Skip to content

Is it possible to have anonymous transactions on the public blockchain? (part 2)


In the first part of this article, I’ve described the challenge of implementing anonymous transactions on the public blockchain. I proposed a bunch of solutions we can use to achieve this goal on most popular cryptocurrencies like Bitcoin or Ethereum, even though those coins do not really support anonymity. Luckily, besides that, there are cryptocurrencies focused mostly on privacy. They implement many of the already mentioned mechanisms on the protocol level, thus move cryptocurrency anonymity to a different level.

Zero-knowledge proof

… or rather “zero-knowledge succinct non-interactive argument of knowledge” (zk-SNARK), as called by ZCash developers. zk-SNARK enables proving ownership of a given data without disclosing not only the data itself but any information about this data. In other words, it’s like Peggy wants to prove Victor [13] that she knows a secret without telling him anything about the secret. That doesn’t sound very clear, so let’s explain the Ali Baba cave example from Wikipedia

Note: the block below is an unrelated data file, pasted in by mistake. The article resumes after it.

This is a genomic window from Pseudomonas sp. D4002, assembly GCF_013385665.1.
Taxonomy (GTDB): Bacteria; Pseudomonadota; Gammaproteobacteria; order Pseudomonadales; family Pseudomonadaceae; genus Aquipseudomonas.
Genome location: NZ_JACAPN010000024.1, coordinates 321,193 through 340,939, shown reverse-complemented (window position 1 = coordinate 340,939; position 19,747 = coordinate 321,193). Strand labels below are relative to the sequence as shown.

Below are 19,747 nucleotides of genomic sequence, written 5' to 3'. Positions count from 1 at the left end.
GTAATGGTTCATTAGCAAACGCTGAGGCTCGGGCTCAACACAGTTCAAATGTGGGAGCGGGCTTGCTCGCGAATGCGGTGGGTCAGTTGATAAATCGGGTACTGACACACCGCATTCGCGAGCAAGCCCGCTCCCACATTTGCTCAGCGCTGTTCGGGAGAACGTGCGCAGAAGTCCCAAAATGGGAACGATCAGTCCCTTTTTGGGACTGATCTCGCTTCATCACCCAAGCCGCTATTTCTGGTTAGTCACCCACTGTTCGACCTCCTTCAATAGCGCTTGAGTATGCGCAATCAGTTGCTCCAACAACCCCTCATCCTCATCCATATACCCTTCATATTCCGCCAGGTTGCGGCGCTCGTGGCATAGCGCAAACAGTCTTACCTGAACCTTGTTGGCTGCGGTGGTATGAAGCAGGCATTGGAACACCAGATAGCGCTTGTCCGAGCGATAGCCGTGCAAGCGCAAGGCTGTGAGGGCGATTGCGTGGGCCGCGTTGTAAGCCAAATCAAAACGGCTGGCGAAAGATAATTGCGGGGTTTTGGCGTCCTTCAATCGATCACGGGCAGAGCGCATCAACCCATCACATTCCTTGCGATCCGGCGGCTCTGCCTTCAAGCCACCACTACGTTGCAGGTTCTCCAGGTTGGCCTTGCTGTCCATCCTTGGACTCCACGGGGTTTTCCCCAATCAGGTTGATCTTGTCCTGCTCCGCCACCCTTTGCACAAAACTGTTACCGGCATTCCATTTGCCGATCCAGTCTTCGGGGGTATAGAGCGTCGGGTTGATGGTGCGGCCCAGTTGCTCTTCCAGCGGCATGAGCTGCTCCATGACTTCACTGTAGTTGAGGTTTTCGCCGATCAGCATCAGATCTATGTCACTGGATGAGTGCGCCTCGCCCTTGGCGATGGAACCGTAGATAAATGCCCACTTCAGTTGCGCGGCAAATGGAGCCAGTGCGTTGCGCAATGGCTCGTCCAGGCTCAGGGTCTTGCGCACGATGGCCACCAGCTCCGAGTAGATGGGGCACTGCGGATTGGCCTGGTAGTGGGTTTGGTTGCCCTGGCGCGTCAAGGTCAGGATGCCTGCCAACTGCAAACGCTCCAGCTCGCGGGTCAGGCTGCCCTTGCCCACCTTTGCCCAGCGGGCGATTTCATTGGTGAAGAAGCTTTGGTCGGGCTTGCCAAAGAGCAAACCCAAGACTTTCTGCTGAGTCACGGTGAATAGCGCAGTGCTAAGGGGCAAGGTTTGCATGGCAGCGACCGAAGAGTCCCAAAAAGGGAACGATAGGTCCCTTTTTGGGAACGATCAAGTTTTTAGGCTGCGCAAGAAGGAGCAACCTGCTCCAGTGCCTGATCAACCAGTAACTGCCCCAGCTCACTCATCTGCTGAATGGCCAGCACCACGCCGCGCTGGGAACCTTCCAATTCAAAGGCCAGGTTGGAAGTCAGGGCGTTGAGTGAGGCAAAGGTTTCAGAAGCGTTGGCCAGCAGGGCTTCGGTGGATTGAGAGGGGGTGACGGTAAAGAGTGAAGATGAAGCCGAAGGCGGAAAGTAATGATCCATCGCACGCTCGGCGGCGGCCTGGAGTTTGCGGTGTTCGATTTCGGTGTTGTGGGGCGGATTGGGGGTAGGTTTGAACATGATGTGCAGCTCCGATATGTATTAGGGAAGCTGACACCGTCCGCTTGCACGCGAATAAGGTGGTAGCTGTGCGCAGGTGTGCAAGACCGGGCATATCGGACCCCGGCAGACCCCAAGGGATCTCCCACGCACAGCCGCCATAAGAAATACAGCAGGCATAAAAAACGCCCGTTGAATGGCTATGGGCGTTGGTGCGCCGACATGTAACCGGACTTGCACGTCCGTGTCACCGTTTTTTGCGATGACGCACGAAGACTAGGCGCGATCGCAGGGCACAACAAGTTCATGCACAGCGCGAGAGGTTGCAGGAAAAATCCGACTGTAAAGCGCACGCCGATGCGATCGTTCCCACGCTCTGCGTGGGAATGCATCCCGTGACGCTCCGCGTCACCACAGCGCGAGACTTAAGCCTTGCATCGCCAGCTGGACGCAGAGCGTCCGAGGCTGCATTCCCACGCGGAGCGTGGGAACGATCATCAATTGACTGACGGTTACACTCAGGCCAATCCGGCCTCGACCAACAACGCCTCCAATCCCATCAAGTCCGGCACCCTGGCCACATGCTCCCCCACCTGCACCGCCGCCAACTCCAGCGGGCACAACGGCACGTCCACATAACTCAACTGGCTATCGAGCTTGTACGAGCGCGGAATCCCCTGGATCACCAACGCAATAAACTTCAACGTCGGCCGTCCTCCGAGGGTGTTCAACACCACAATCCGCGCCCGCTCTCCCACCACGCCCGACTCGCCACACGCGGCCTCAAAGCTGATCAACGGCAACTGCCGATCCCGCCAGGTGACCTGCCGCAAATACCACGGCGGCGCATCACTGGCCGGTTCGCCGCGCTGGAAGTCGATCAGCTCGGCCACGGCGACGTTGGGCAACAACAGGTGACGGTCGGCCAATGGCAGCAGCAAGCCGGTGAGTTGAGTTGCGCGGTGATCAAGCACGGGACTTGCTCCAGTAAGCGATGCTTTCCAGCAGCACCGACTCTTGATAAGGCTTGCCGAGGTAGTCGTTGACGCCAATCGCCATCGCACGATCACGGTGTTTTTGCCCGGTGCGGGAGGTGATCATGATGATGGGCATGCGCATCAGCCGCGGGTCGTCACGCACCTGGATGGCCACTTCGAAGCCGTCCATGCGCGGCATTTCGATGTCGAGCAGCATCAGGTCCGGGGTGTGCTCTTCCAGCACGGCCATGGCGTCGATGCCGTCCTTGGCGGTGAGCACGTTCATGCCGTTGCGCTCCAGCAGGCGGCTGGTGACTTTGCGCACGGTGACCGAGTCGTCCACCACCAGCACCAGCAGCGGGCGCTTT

Let say we have the ring-shaped cave, with one entrance and the door blocking the way around. To unlock the door, Peggy must know the secret, and that’s what she wants to prove Victor.

She randomly takes either path A or B. The important part is that Victor knows nothing about the path she takes (that’s secret related information!).



Victor chooses an exit path for Peggy. She opens the door if necessary, and returns along the desired path.

But if she doesn’t know the secret, she would only be able to return by the named path in 50% of the cases.



Let’s say Peggy appears at the exit Victor named. Repeat the process twice to be 75% sure she knows the secret. Repeat 20 times, and her chance of successfully appearing at the right exit becomes about one in a million.

Zerocoin protocol

Zerocoin was proposed as an extension to the Bitcoin protocol that would provide true anonymity to transactions. Currently not compatible with Bitcoin, but available in stand-alone Zcoin and Anoncoin cryptocurrencies (alongside PIVX, SmartCash, Navcoin, and more. Some of them already opted-out from using Zerocoin protocol and migrated to other privacy solutions).